Twelve Zooms and Counting (February 2021 KOL)
As I write this article, I am halfway through the week and I have already had twelve Zoom meetings (including one with Rabbi Widzer). For most of my life, the verb “to zoom” evoked images of speeding cars or little children playing with toy ones. But, our pandemic lives have given rise to a new kind of Zoom that has revolutionized the world in general, and the Jewish world in particular. And truthfully, I don’t see us going back.
Serving on many boards and committees, mentoring rabbis all over the world, running a family foundation, praying on Shabbat, connecting with family and friends in good times and sad, and counseling those in need has been possible during this pandemic thanks to the miracle of Zoom. Just today, I can be in Israel and NY from my home in Los Angeles for events that I would not have been able to attend otherwise. I have been to Israel multiple times this week via Zoom, even as I yearn to be there on her sacred soil. I don’t have to explain it to you. You are living it every day as you work, go to school, and conduct your lives and business online.
The revolution and explosion of Jewish online Zoom and webinar learning in the last year has transformed us as a Jewish community in a myriad of positive ways. I have been able to study with some of the greatest thought leaders of Judaism in the past few weeks and the past year. I still have fond memories of the classes I taught weekly for three months for TBS, when the pandemic stay-at-home began. Just yesterday, I was asked to speak in the spring for Princeton about what is happening in religion as a result of this year’s events. This is a transformative moment in Jewish history, even as we struggle with the tragedy of a pandemic, the insanity of an insurrection laced with anti-Semitism, and systemic inequality wherever we turn.
I am so proud of our Reform Movement, as we have accepted the challenge of stay-at-home Jews by providing exceptional content. If you want to attend a three-part series (February/March/April) on Judaism and Women’s Studies, you can register by clicking HERE. The course description can be found HERE. Through HUC Connect, there is a wealth of online learning and archived learning at your fingertips for free, just for the asking. The webinars from the American Jewish Archives (click HERE) have been phenomenal. I have loved the classes I have taken with leading scholars in their fields. Two weeks ago, I took a class taught by two of my colleagues – one speaking from Jerusalem and the other from New York. They taught and joked as if they were together in the same room.
Gary and I attended the Minyan Makers anniversary a few weeks ago. It meant getting up at 5:30 am PT, which is clearly not my favorite hour, especially in retirement, but it was only possible with the new technology that is able to connect us wherever we might be. I can attend services via Livestream or Zoom at our congregation in Jerusalem, or watch them at my convenience as they have been recorded. In our isolation, the world has gotten smaller, and our ability to connect has grown exponentially.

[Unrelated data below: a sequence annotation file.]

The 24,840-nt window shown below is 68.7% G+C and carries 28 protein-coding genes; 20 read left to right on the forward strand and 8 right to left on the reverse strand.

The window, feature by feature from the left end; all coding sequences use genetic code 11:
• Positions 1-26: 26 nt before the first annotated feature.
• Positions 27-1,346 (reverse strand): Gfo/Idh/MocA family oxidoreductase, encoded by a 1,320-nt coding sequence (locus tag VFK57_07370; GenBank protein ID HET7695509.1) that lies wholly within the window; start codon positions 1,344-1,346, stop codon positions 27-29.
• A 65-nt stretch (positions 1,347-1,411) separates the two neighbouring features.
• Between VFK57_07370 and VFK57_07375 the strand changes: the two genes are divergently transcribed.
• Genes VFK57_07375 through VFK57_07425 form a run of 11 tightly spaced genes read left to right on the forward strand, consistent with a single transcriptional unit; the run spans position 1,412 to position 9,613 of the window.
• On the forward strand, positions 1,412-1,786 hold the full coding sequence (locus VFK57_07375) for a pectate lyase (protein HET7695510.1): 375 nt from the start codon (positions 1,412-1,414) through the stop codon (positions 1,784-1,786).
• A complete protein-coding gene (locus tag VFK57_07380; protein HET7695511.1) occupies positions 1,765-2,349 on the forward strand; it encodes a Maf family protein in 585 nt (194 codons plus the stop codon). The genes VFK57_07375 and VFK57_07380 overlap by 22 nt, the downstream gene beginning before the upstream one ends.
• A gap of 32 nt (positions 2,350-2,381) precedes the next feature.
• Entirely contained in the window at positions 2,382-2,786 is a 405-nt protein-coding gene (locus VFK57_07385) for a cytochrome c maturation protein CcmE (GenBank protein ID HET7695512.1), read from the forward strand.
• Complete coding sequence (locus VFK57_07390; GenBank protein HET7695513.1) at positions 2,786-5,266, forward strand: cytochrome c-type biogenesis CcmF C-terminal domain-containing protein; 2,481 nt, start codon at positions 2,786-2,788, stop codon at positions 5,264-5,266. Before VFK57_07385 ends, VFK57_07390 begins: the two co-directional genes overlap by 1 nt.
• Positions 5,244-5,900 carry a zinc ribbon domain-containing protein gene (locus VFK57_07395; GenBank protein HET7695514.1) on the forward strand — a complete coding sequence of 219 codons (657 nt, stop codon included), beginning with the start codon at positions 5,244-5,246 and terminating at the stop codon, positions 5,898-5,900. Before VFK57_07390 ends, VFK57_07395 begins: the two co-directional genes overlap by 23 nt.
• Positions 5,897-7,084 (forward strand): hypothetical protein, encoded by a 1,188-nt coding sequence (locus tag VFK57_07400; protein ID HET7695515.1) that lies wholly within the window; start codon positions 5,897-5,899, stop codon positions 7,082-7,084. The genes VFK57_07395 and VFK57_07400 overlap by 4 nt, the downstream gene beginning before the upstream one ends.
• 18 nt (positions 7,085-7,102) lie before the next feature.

And with it all, belonging to a synagogue has never been more important. We are members of eight synagogues and will most likely be joining one or two more in the coming year. No matter how much is out there and how many places we can visit, there is no place like home. In sickness and death, when you are alone or lonely, as we all need to feel that we are supporting the Jewish future, the synagogue continues to be the institution of Jewish survival. And not only am I glad that I have rabbis who care about me and check in on me, I have seen how many of my colleagues have needed their communities as they have gone through personal loss and tragedy this year.
The Jewish world has adapted with flexibility and met the challenge of embracing the new, while struggling to continue with the old. How lucky TBS is to have Rabbi Widzer and Miles Roger right now. Neither have ever prayed with our congregation in our sanctuary or seen what Tuesday and Sunday religious school has looked like for the past 35 years. Thankfully, they have come into our community with skill and determination to keep us together, learning, connected, and thriving, just awaiting the new normal that will be TBS after this Covid nightmare is mitigated.
Not all the changes of the past year have been negative ones. We are Zooming into 2021. May it be a year where we sustain the Judaism and Jewish community that has always been there for us and encourage others to do the same. I also encourage you to reach out to take advantage of the wonderful Jewish learning that is just a click away on your keyboard, as you can engage in rich Jewish learning and growing from the comfort of your home.
By: Rabbi Amy R. Perlin, Founding Rabbi Emerita, TBS